6. I can relate. So hard to let them grow out of our public affections. I remember the first time I dropped Eldest off to 6th grade, I went to give her a big hug and she said “please no, not here.” I just about cried, because in 5th grade she would be elated to have me arrive at school, and would give me the biggest hugs. I guess it was just too embarrassing to be hugging a parent around all those 7th and 8th graders, huh? *sigh*

  7. It’s so hard to have them grow up and away from us!
    Now I am looking at apartments for next year with my college-aged daughter, and that’s hard, too.  This will probably be the last year she comes “home” for breaks.

  8. Not for me, maybe for you. :)It wouldn’t be wrong to teach her that we really don’t care what silly boys think!She is a leader not a follower. And that if she likes the napkins NObody can make her feel bad about it, unless she allows them to.If all else fails she can use ‘the eyeroll’, and that helpful phrase that goes along with it…”whatever.”

  9. Tell her you know a grown woman whose husband puts notes in her lunch (at least he did when I was still working in an office and he was able to pack my lunch).  And RachelsMommy has a good point.  Several, in fact.

  10. …I got choked up when I read that story. I can relate. When I took DQ to kindergarten, she insisted we walk her into the school. That lasted a couple months. Then she was just content to give me a hug before she left the car. Now that she a worldly 7 year old, she just gets out of the car and doesnt even look at me when I ask for a hug. The door slams and off she runs…(now *I* am sad).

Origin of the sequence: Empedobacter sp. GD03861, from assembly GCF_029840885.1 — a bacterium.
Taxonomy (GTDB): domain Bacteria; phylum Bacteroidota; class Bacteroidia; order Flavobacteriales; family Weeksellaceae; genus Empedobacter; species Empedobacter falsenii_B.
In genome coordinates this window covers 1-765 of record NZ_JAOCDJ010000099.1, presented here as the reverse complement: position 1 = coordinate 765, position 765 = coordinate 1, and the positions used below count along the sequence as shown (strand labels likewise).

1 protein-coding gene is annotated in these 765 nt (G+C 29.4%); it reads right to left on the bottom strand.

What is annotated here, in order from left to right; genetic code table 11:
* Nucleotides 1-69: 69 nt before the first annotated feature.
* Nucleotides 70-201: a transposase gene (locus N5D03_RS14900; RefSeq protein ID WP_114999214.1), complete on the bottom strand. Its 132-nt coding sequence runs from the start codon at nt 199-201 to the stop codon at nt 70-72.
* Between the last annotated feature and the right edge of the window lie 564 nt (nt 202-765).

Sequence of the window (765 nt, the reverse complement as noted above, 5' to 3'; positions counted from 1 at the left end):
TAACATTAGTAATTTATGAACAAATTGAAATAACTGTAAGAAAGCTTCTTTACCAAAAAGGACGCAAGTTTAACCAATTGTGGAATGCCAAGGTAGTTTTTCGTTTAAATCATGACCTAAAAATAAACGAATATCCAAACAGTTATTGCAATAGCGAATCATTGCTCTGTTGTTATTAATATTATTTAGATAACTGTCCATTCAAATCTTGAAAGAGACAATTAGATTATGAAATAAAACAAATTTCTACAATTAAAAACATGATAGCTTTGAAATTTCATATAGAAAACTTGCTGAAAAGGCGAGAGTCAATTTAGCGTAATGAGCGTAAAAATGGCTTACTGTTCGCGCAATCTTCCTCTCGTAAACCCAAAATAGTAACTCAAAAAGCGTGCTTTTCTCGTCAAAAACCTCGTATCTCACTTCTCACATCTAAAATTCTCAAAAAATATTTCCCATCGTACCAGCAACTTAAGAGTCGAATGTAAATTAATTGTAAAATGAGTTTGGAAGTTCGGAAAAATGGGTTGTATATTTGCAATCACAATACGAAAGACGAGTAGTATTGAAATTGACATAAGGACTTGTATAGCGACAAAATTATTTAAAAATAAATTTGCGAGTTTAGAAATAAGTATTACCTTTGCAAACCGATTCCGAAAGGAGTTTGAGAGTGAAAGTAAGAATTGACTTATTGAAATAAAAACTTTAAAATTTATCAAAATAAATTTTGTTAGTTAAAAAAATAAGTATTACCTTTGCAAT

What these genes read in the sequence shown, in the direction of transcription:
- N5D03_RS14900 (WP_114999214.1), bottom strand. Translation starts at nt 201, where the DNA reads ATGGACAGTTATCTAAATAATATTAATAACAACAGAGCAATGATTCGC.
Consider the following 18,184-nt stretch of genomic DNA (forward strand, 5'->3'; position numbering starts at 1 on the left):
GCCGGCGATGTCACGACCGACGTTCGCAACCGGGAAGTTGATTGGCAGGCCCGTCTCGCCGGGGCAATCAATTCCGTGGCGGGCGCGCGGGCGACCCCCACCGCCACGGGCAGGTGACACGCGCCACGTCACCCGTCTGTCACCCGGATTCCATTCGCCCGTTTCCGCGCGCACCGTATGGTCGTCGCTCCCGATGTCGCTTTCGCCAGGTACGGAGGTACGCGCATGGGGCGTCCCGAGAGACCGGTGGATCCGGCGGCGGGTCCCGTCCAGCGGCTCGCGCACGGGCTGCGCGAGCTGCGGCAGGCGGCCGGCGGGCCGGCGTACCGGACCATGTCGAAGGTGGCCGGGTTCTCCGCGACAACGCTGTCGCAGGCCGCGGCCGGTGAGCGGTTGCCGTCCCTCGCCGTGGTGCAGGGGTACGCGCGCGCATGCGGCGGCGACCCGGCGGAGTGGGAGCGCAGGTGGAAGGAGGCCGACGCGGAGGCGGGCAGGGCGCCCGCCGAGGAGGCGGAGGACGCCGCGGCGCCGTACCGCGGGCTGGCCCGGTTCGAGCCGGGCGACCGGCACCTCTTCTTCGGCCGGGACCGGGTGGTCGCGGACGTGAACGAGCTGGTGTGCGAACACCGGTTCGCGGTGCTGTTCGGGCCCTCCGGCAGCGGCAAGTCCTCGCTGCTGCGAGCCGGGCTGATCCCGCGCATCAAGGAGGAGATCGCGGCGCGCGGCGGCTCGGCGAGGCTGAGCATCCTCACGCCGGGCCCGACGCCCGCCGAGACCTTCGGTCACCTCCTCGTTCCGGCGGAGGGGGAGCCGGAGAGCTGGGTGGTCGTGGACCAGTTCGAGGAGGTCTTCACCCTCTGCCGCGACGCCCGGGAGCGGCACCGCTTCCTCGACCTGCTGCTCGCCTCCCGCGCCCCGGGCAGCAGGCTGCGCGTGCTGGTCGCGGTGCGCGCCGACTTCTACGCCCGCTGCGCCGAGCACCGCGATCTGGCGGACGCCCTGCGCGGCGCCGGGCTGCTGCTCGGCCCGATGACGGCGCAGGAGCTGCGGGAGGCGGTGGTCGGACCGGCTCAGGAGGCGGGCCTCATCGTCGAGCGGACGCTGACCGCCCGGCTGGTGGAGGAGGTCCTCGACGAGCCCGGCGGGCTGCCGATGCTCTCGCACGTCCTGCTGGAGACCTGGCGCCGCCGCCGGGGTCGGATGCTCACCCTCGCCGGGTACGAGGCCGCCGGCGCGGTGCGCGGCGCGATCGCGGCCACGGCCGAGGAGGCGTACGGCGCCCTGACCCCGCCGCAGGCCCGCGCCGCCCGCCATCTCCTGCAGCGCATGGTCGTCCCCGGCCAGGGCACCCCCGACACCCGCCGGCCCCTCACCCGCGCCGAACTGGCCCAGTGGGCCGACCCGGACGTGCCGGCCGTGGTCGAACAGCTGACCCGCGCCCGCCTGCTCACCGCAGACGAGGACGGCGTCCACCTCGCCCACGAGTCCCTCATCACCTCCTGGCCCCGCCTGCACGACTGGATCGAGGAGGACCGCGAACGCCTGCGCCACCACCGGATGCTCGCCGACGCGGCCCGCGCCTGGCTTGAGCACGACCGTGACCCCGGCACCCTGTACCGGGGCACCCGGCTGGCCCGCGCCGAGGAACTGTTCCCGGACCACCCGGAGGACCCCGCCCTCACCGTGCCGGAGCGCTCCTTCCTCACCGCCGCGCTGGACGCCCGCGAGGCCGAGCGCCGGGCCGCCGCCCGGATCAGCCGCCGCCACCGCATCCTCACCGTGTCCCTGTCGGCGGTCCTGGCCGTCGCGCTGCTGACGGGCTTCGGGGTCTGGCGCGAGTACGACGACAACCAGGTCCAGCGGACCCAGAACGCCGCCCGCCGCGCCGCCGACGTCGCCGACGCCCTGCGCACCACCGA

11. SO…………Did you sign it “Love Mommy”?  Lots of good ideas above, in your comments.  I sat and cried all the time the hair dresser was cutting SouthForkCheerMom’s hair the first time.   ahhhh but they do grow up.   She WILL remember the love notes in years to come, and look back, knowing how much she was loved.    Granny

  12. Ohhhh… I try to put a note my oldest daughter’s lunch each day… she searches for it and reproaches me when I don’t put anything in there. *hugs* I hates this growing up stuff.

  13. AW- thanks so much for the update.  I almost cried when I read the first part.  My boyfriend and I used the pager code 143 for I love you for a long time.  Maybe a secret code for you and the kiddo would be fun and protect her from meanies.

  14. awwwww…..I so did that for my son.
    My 17 year old and I were talking about one of his friends who turned 18 today.  We recalled my son’s 10th birthday and how everyone had come over and spent the night, etc. 
    This friend  told him just recently, “Hey remember when your mom would write you notes and put them in your lunch?  And cut your sandwich in 4 pieces?”    Even their friends remember….
    Now they are both off  to college  in the fall…they grow up too fast!

  15. Aaaaaaw! Maybe not “f**k you,” but certainly a few choice words to the brats who tease. They should be so lucky to have a great mom and a beautiful daughter like you two. That one touched my heart. Sounds like my Mom and I.

  16. THanks for stopping by… it’s still warm…where are you? ahh well anyway I finally got an entry… thanks again… come on down… for a visit that is… lol.. take care

  17. That is so heart-wrenching!  Mine are 18, 21 and 23.  The time goes by so quickly.  We all experience those moments, and I have cried at my share of “transition times”.  That’s so sweet that she immediately missed the notes.  Bless her heart!